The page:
What pregnant woman need to know about OTC drugs
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What Pregnant Woman Need To Know About OTC Drugs

What every pregnant woman needs to know about over-the-counter drugs.

Pregnant women are often given so much conflicting advice about what’s off-limits for them – from alcohol to cheese and ice-cream – they end up avoiding anything that isn't certified organic and 100% natural. But they don’t always have to - especially when it comes to over-the-counter drugs.

A new study published in the International Journal of Clinical Pharmacy has found up to three quarters of pregnant women are suffering in silence from minor injuries because they wrongly fear that over-the-counter drugs could harm their babies.  Researchers found that women are so confused about conflicting advice on medications such as paracetamol, ibuprofen and antihistamines that they are steering clear of them altogether – sometimes unnecessarily.

To clarify what is and what is not acceptable to take during pregnancy, we spoke to Doctor Justine Setchell. Here, Dr Setchell helps bust myths about pregnancy and non-prescription drugs to set out the facts:

1. Paracetamol is OK.

Dr Setchell explains: “In small doses, occasional use of paracetamol in pregnancy is fine. But a lot of headaches are caused from people rushing around too much, not being hydrated enough and so on, so it’s best to try and alleviate them with rest and lots of liquids first.”

If that doesn't work, it's fine to take some paracetamol. The NHS Choices website clarifies: “Paracetamol has been used routinely during all stages of pregnancy to reduce a high temperature and for pain relief. There is no clear evidence that it has any harmful effects on an unborn baby.”

But as with all medicine taken during pregnancy, it’s best to use the lowest possible dose for the shortest possible time. In other words: only take something for when you really need it. 

2. Avoid ibuprofen. Especially after week 30.

Ibuprofen is a different type of painkiller to paracetamol, in that it also contains decongestants that affect blood vessels. It means it could possibly increase the risk of heart problems for a baby, and reduce the amount of amniotic fluid in the womb.

“It means that pregnant women should avoid ibuprofen,” says Dr Setchell. “Women definitely SHOULD NOT take it after 30 weeks of pregnancy.

And before that? "They need to discuss with their doctor to see if the benefits outweigh the risks.”

3. Prescribed aspirin is OK.

Aspirin generally should be avoided during pregnancy. But don't necessarily be alarmed if your doctor prescribes it - it's common for doctors to suggest a low dose, as it can help reduce the risk of miscarriage in some women. It’s why Dr Setchell suggests all pregnant women speak to their doctor when considering taking over the counter medicine.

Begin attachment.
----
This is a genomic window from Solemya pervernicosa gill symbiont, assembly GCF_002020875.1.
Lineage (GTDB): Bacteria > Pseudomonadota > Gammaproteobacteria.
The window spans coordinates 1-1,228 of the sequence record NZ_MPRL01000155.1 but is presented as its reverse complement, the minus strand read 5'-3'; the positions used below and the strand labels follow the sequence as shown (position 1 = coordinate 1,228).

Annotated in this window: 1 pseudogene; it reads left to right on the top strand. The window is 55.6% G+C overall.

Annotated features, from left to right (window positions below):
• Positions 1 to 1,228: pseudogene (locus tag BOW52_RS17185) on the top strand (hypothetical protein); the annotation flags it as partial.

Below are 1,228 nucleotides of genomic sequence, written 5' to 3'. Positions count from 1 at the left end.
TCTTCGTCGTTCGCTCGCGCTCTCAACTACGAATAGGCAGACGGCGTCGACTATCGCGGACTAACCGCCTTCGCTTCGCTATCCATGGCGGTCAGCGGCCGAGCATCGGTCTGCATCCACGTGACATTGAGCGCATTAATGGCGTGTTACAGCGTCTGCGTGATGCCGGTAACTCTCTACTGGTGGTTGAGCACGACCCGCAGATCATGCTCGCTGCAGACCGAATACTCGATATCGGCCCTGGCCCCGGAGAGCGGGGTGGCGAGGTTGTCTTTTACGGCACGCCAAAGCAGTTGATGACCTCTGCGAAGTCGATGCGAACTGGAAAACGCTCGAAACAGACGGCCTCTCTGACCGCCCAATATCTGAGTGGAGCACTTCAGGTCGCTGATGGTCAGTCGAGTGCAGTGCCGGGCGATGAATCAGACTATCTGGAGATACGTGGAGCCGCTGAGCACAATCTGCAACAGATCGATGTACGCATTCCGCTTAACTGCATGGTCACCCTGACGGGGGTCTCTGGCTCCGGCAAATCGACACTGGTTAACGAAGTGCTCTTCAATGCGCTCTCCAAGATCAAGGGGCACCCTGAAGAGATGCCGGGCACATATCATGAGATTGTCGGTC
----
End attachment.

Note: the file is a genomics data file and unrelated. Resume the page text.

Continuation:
4. Some antihistamines are fine. Others...

Dr Setchell believes that antihistamines are generally OK to take during pregnancy, though it is best to always discuss it with a pharmacist beforehand. The NHS Choices website clarifies: “You can take some oral antihistamines when you’re pregnant, but not others.”

The best options are a corticosteroid nasal spray, antihistamine eye drops and then if necessary, speak to a medical expert who may recommend an antihistamine called loratadine. If that doesn’t work, they may recommend cetirizine.

5. Watch out for caffeine. Some OTC medicines contain caffeine

The recommended limit of daily caffeine for pregnant women is 200 milligrams a day – the equivalent of two mugs of instant coffee. But a number of cold and flu remedies can contain caffeine, so it is best to speak to a healthcare professional before taking any over-the-counter remedies.

“The best thing is to try ‘granny remedies’ first,” says Dr. Setchell. “Like putting a towel over your head while you lean over hot water for steam inhalation.”

6. Be careful with laxatives. Not all laxatives are the same.

There are two types of laxatives –  ones that stimulate the gut, or ones that attract water into the gut to soften the stool.

Dr Setchell explains that for pregnant women, the best option is the latter: lactulose.

“That is typically prescribed and it can benefit pregnant women, who will typically experience constipation at the beginning of pregnancy when their progestogen levels are high. But they can also try natural remedies of drinking plenty of fluids and eating a high fiber diet.”

7. Please research whatever you take.

This doesn’t mean turning to ‘Doctor Google’ warns Dr. Setchell, but speaking to GPs, healthcare experts and pharmacists.

“Always tell a pharmacist you are pregnant before you buy anything,” she says. “If in doubt, ask. But don’t suffer in silence, and once you’ve been told it is fine to take something, don’t worry about it. Just use common sense.”

****As always, this article is only meant to offer general health advice. Please speak with your doctor before taking any over the counter medicine or prescribed medication, as everyone reacts differently depending on diet, metabolism, or allergic reactions.****

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